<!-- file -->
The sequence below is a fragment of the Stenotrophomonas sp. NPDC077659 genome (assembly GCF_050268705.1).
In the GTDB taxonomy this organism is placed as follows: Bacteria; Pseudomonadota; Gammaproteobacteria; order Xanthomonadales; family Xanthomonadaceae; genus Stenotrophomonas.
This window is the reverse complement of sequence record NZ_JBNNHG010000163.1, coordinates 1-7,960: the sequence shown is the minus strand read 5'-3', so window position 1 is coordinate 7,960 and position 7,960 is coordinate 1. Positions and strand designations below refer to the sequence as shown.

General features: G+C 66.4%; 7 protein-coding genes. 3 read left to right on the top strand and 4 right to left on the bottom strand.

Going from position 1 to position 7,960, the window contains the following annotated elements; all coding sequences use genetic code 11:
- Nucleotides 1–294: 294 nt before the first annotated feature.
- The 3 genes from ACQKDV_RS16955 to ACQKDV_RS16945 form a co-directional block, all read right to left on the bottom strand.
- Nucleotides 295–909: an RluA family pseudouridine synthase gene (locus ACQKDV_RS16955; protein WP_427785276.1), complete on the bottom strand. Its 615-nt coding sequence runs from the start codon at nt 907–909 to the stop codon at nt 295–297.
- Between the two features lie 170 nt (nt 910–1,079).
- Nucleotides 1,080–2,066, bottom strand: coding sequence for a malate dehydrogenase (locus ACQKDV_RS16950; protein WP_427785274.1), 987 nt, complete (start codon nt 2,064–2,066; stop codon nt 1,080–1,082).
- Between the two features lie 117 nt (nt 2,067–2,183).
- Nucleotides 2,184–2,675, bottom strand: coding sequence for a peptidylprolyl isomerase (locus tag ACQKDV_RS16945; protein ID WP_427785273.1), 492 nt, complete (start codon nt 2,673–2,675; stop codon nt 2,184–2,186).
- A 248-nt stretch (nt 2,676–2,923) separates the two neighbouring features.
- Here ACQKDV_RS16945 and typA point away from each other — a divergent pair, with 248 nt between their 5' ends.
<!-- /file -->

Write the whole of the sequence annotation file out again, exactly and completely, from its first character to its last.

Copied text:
The sequence below is a fragment of the Stenotrophomonas sp. NPDC077659 genome (assembly GCF_050268705.1).
In the GTDB taxonomy this organism is placed as follows: Bacteria; Pseudomonadota; Gammaproteobacteria; order Xanthomonadales; family Xanthomonadaceae; genus Stenotrophomonas.
This window is the reverse complement of sequence record NZ_JBNNHG010000163.1, coordinates 1-7,960: the sequence shown is the minus strand read 5'-3', so window position 1 is coordinate 7,960 and position 7,960 is coordinate 1. Positions and strand designations below refer to the sequence as shown.

General features: G+C 66.4%; 7 protein-coding genes. 3 read left to right on the top strand and 4 right to left on the bottom strand.

Going from position 1 to position 7,960, the window contains the following annotated elements; all coding sequences use genetic code 11:
- Nucleotides 1–294: 294 nt before the first annotated feature.
- The 3 genes from ACQKDV_RS16955 to ACQKDV_RS16945 form a co-directional block, all read right to left on the bottom strand.
- Nucleotides 295–909: an RluA family pseudouridine synthase gene (locus ACQKDV_RS16955; protein WP_427785276.1), complete on the bottom strand. Its 615-nt coding sequence runs from the start codon at nt 907–909 to the stop codon at nt 295–297.
- Between the two features lie 170 nt (nt 910–1,079).
- Nucleotides 1,080–2,066, bottom strand: coding sequence for a malate dehydrogenase (locus ACQKDV_RS16950; protein WP_427785274.1), 987 nt, complete (start codon nt 2,064–2,066; stop codon nt 1,080–1,082).
- Between the two features lie 117 nt (nt 2,067–2,183).
- Nucleotides 2,184–2,675, bottom strand: coding sequence for a peptidylprolyl isomerase (locus tag ACQKDV_RS16945; protein ID WP_427785273.1), 492 nt, complete (start codon nt 2,673–2,675; stop codon nt 2,184–2,186).
- A 248-nt stretch (nt 2,676–2,923) separates the two neighbouring features.
- Here ACQKDV_RS16945 and typA point away from each other — a divergent pair, with 248 nt between their 5' ends.